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Enrolled Nurse vs. Registered Nurse: Who’s Who?
Nurses are integral to our healthcare industry. This fulfilling and dynamic role can take on several profiles within a nurse’s scope of practice, allowing this career pathway to suit many different types of people.
A nurse’s primary responsibility for supporting and improving the lives of those in need has made this job even more critical in today’s society. Nursing employment opportunities are rising at all levels of entry to support Australia’s ageing population.
The two main types of nurses that you’ll come across in your research are ‘enrolled’ nurses and ‘registered’ nurses. In this article, compare the main differences between these two health professionals, so you can paint a clearer picture of what your career in nursing care might look like.
What is an enrolled nurse?
An enrolled nurse is someone who has, at a minimum, completed a Diploma or Advanced Diploma of Nursing via a registered training organisation (RTO), such as TAFE.
They are a significant part of a medical team responsible for the care and monitoring of patients. However, enrolled nurses are required to work under the supervision of a registered nurse.
Enrolled nurses are second-level nurses, meaning that although they fall under registered nurses, they can experience both direct or indirect supervision. Hence, their competency of patient care and nursing duties are not lacking.
Think of enrolled nurses as the ‘doers’ of the nursing duo. They are the people who administer and apply the correct treatment, medicine and personal care, as outlined by their superiors.
Enrolled nurses can work in:
- Specialist clinics
- Aged care
- General medical practices
- Hospitals (surgery units, psychiatric units, general care)
- Enrolled nurses are in demand all over Australia, with the most employment opportunities in Victoria, New South Wales and Queensland.
Employment hours are also very flexible, with over half of current workers, 57%, working part-time. This allows for more time to be put aside for personal passions and endeavours.
average salary for an enrolled nurse
The average salary for an enrolled nurse is $68,224 in Australia. The majority (66.7%) of enrolled nurses have completed either a Diploma or Advanced Diploma of nursing, while a smaller percentage have completed a Certificate III and undergone extensive work experience.
What is a registered nurse?
A registered nurse is someone who has completed their full degree qualification and registered with the Nursing and Midwifery Board of Australia (NMBA). These registrations and the renewal of registrations is managed by Australian Health Practitioner Regulation Agency (AHPRA) After extensive work experience, registered nurses can specialise in specific areas of nursing, such as aged care, or becoming a clinical nurse specialist.
Registered nurses are first-level nurses and often become responsible for a healthcare team of enrolled nurses and nursing assistants.
Due to registered nurses being more involved with the development of care plans, patient-nurse communication is critical.
average salary for a full time registered nurse
Much like enrolled nurses, registered nurses can work both full time and part-time, allowing for flexible working hours. The average salary for a full time registered nurse is $100,000.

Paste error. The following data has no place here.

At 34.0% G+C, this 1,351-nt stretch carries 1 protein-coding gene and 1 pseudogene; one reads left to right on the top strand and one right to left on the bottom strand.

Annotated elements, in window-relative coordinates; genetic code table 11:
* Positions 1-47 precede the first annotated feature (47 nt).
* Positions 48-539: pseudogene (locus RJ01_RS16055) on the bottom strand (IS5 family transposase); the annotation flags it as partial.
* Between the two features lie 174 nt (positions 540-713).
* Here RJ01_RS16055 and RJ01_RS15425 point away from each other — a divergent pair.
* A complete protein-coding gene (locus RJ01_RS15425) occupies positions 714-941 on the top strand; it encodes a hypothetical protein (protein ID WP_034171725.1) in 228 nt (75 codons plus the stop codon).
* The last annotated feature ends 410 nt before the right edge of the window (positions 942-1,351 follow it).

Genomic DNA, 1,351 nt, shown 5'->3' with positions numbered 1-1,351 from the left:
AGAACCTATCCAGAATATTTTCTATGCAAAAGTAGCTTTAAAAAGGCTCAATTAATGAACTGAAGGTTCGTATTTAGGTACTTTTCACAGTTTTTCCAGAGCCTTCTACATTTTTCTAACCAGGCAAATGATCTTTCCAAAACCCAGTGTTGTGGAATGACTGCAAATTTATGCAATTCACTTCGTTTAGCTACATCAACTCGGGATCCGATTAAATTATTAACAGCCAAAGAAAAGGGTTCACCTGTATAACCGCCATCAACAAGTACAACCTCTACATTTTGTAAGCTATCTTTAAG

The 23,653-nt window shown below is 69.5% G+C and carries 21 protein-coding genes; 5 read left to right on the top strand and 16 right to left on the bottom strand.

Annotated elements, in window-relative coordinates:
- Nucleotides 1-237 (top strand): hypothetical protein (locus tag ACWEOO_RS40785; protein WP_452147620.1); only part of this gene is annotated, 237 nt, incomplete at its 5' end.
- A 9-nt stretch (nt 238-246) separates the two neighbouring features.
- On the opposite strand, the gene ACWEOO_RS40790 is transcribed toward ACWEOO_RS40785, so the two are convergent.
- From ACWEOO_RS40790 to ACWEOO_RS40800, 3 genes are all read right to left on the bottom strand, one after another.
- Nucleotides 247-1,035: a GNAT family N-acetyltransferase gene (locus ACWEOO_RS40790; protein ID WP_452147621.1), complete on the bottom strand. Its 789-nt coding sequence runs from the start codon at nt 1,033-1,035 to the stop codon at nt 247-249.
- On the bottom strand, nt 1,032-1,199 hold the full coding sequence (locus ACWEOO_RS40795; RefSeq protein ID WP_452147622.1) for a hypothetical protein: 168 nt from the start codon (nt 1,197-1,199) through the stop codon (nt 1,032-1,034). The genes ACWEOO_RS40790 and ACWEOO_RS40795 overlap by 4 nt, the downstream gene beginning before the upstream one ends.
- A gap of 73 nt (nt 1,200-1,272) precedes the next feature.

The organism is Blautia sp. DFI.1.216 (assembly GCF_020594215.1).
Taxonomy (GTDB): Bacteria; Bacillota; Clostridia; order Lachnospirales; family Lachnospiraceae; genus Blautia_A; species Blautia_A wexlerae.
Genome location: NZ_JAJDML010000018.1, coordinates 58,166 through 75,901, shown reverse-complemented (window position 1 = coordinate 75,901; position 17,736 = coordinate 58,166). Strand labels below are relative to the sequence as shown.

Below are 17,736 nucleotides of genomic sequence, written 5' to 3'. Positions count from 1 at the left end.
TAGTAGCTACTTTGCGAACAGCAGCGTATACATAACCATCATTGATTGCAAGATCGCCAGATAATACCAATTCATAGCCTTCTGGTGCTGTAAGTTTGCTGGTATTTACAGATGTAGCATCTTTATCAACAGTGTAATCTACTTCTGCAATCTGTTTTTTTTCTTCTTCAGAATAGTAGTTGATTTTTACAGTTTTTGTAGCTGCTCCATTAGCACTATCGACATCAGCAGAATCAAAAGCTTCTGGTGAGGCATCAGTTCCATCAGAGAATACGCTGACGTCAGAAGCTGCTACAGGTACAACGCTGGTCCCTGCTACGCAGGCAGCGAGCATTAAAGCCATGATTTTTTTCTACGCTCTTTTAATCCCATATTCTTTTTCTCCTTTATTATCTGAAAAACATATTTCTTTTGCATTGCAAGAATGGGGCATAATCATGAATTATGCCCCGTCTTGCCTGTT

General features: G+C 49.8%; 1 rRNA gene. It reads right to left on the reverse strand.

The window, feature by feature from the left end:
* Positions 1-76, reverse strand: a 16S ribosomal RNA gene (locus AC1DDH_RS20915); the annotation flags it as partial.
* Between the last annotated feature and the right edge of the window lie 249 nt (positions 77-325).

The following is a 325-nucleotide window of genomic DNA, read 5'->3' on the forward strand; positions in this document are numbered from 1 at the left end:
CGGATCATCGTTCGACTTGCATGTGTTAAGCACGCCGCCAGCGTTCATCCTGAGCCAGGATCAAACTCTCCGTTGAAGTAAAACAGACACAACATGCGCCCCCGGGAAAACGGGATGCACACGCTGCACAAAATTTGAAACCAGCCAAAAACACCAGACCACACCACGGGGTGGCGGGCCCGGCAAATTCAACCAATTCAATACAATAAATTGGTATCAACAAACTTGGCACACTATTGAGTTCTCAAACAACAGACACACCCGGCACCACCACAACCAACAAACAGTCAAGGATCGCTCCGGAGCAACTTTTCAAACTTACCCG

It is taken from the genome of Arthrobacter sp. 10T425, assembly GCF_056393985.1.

According to the National Skills Commission, Australian nursing employment opportunities will continue to grow by 13.9% in the next five years. These working opportunities are available all over Australia, particularly in Victoria, NSW and Queensland.
To become a registered nurse, you need to complete a nursing education, including a Bachelor’s Degree in Science (Nursing) or a Bachelor of Nursing. For those who have already completed a relevant Bachelor’s, completing a Master of Nursing (Graduate Entry) is possible.
To legally practice, successful graduates must register with NMBA.
As a registered nurse, you can have an impact in many ways
“I’m proud to be a nurse,” says Jessica Stokes-Parish, a Registered Nurse for over 13 years. Like many, she was drawn to the field through her personal experiences.
“Being a nurse is an opportunity to embrace science and art, exercising a combination of skills that have a profound impact on those around you.”
Which one is for me?
Both enrolled and registered nursing careers are exciting and fulfilling, with the ability to offer both financial stability and flexibility. However, as you can see, they require varying levels of education and lead to different responsibilities that may suit some more than others.
If you’re leaning towards following the career path of an enrolled nurse, you:
- Only have to complete a Diploma or Advanced Diploma of nursing to get started (2 years full time)
- Get to work within a team under supportive supervision from a more experienced registered nurse
- Will be mostly responsible for the day-to-day patient care responsibilities (showering, feeding, administering medication)
If you’re leaning towards becoming a registered nurse, you will:
- Complete a relevant Bachelor’s degree (3 years full time)
- Lead and support a team of nurses to provide the best patient care
- Become more involved with the development of treatment and care plans at a higher level, rather than just implementing them
- Foster a rapport with your patients and their families to best explain and monitor their care and recovery
Nursing is an incredibly fulfilling and exciting career, no matter which level you choose to enter the health services industry. With the demand for nursing and health professionals growing, as well as many education pathways available to you, it’s the perfect time to start.
Ready to take the next step in your nursing career?
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